Child Abuse Disrupts Hormones and Ups Risk of Obesity, Diabetes
Child abuse does more than impair mental health. New research reveals that childhood abuse or neglect increases the risk of obesity, diabetes or other metabolic disorders in adulthood.
The latest findings show that stress in childhood can lead to long-term hormone impairment, which increases the risk of excess belly fat in adulthood.
In the study, researchers recorded levels of the weight-regulating hormones leptin, adiponectin and irisin in the blood of adults who suffered physical, emotional or sexual abuse or neglect in childhood.
Researchers explain that leptin, which has been linked to body-mass index and fat mass, is responsible for regulating appetite. Irisin is responsible for energy metabolism, and adiponectin helps lower inflammation in the body. Previous studies reveal that obese people have lower levels of adiponectin.
The latest findings revealed that adults who endured childhood abuse showed dysregulation of these hormones.
"This study helps illuminate why people who have dealt with childhood adversity face a higher risk of developing excess belly fat and related health conditions," researchers Christos S. Mantzoros, MD, DSc, PhD, of Beth Israel Deaconess Medical Center and the VA Boston Healthcare System, said in a news release. "The data suggest that childhood adversity places stress on the endocrine system, leading to impairment of important hormones that can contribute to abdominal obesity well into adulthood."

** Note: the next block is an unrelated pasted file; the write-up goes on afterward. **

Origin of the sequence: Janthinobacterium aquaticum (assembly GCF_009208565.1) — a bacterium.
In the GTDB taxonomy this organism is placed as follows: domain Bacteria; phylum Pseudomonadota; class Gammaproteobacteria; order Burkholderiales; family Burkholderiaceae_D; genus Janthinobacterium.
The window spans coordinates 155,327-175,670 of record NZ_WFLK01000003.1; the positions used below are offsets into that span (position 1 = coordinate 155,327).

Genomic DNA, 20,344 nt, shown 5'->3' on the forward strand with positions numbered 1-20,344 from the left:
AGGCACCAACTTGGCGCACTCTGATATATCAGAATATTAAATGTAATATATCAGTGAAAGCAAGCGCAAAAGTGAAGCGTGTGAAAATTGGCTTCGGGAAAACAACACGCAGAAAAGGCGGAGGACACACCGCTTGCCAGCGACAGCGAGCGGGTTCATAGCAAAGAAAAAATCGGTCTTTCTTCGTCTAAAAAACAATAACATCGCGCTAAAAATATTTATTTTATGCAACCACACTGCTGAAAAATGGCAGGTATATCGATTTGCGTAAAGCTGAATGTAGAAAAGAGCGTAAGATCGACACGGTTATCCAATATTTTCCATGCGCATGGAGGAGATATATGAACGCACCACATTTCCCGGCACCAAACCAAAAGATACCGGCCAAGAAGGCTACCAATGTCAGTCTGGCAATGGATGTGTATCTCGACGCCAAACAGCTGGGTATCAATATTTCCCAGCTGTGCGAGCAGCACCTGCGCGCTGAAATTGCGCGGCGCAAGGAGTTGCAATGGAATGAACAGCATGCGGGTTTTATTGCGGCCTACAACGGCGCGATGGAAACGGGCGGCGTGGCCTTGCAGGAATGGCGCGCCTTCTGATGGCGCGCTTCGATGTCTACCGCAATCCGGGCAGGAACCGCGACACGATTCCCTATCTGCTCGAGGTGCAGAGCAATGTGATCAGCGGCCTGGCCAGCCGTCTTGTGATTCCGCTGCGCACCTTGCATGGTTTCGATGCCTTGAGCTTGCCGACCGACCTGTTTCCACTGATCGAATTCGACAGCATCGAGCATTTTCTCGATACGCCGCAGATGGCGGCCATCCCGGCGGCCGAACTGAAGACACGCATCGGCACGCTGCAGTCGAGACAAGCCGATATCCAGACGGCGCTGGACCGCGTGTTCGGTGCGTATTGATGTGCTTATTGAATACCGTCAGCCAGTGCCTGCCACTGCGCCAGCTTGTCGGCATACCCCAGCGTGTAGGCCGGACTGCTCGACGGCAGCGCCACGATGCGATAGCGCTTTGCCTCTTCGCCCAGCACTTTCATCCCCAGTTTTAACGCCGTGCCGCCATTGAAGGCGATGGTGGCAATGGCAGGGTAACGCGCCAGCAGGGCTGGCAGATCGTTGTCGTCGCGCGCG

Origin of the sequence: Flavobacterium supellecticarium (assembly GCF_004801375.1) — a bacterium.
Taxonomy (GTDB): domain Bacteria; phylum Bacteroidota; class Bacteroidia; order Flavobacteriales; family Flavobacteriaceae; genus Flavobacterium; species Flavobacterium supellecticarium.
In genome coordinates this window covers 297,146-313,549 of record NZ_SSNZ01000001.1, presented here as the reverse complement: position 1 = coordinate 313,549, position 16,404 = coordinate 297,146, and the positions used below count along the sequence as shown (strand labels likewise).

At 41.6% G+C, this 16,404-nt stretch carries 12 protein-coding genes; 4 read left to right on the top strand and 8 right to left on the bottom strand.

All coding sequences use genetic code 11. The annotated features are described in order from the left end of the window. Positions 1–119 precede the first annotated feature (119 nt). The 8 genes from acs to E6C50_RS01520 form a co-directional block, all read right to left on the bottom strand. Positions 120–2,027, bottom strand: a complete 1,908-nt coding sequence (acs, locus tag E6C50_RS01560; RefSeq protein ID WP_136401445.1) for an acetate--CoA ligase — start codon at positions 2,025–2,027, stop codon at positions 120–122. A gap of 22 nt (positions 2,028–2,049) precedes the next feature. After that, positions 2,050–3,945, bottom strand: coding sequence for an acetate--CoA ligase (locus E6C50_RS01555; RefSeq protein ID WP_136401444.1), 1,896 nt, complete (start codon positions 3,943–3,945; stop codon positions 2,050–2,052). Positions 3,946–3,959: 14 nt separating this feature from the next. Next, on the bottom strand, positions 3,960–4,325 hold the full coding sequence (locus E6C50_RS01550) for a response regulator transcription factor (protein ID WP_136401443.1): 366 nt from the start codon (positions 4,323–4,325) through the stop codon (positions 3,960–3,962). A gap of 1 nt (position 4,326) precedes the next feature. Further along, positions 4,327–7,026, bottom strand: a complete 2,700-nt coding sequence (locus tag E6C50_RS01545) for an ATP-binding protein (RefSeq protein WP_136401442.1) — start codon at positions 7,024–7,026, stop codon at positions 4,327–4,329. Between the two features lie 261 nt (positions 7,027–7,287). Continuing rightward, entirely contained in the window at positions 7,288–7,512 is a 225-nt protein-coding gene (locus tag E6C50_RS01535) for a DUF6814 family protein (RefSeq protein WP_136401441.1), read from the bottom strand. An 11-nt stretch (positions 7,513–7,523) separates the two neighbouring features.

The latest study involved 95 adults between the ages of 35 and 65. Researchers interviewed participants, asked participants to fill out questionnaires and analyzed hormone levels in participants' blood samples.
Researchers found that people who suffered the most abuse tended to have high levels of leptin, irisin and the inflammatory marker C-reactive protein in their blood. Researchers said previous studies have linked all these markers to obesity.
The findings also revealed that people who suffered the most abuse tended to have lower levels of adiponectin, which is another risk factor for obesity.
Researchers said the findings held true even after adjusting for differences in diet, exercise and demographic factors among the participants.
"What we are seeing is a direct correlation between childhood adversity and hormone impairment, over and above the impact abuse or neglect may have on lifestyle factors such as diet and education," Mantzoros said. "Understanding these mechanisms could help health care providers develop new and better interventions to address this population's elevated risk of abdominal obesity and cardiometabolic risk later in life."